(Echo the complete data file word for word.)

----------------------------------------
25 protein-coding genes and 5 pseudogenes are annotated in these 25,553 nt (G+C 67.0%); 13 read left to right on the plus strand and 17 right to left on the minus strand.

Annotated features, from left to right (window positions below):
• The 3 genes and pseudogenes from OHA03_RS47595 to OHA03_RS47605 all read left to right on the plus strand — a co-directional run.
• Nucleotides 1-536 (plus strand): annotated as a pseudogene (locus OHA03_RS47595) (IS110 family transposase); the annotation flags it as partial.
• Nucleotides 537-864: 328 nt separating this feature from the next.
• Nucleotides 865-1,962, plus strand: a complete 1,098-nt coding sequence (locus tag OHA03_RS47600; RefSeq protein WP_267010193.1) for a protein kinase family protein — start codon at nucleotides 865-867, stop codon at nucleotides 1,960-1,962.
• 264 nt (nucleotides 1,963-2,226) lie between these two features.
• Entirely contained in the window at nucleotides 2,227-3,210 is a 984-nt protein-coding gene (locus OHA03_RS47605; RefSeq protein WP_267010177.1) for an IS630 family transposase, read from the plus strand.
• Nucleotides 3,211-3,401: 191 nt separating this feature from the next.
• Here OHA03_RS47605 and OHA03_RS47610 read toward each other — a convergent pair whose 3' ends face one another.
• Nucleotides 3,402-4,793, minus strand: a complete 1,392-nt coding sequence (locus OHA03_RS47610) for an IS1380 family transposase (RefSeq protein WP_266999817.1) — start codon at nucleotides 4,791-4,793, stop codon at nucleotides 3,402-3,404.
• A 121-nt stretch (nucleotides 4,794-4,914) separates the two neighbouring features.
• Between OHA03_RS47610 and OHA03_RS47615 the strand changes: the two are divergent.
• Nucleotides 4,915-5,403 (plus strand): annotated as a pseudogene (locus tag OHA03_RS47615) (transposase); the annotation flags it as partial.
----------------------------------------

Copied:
25 protein-coding genes and 5 pseudogenes are annotated in these 25,553 nt (G+C 67.0%); 13 read left to right on the plus strand and 17 right to left on the minus strand.

Annotated features, from left to right (window positions below):
• The 3 genes and pseudogenes from OHA03_RS47595 to OHA03_RS47605 all read left to right on the plus strand — a co-directional run.
• Nucleotides 1-536 (plus strand): annotated as a pseudogene (locus OHA03_RS47595) (IS110 family transposase); the annotation flags it as partial.
• Nucleotides 537-864: 328 nt separating this feature from the next.
• Nucleotides 865-1,962, plus strand: a complete 1,098-nt coding sequence (locus tag OHA03_RS47600; RefSeq protein WP_267010193.1) for a protein kinase family protein — start codon at nucleotides 865-867, stop codon at nucleotides 1,960-1,962.
• 264 nt (nucleotides 1,963-2,226) lie between these two features.
• Entirely contained in the window at nucleotides 2,227-3,210 is a 984-nt protein-coding gene (locus OHA03_RS47605; RefSeq protein WP_267010177.1) for an IS630 family transposase, read from the plus strand.
• Nucleotides 3,211-3,401: 191 nt separating this feature from the next.
• Here OHA03_RS47605 and OHA03_RS47610 read toward each other — a convergent pair whose 3' ends face one another.
• Nucleotides 3,402-4,793, minus strand: a complete 1,392-nt coding sequence (locus OHA03_RS47610) for an IS1380 family transposase (RefSeq protein WP_266999817.1) — start codon at nucleotides 4,791-4,793, stop codon at nucleotides 3,402-3,404.
• A 121-nt stretch (nucleotides 4,794-4,914) separates the two neighbouring features.
• Between OHA03_RS47610 and OHA03_RS47615 the strand changes: the two are divergent.
• Nucleotides 4,915-5,403 (plus strand): annotated as a pseudogene (locus tag OHA03_RS47615) (transposase); the annotation flags it as partial.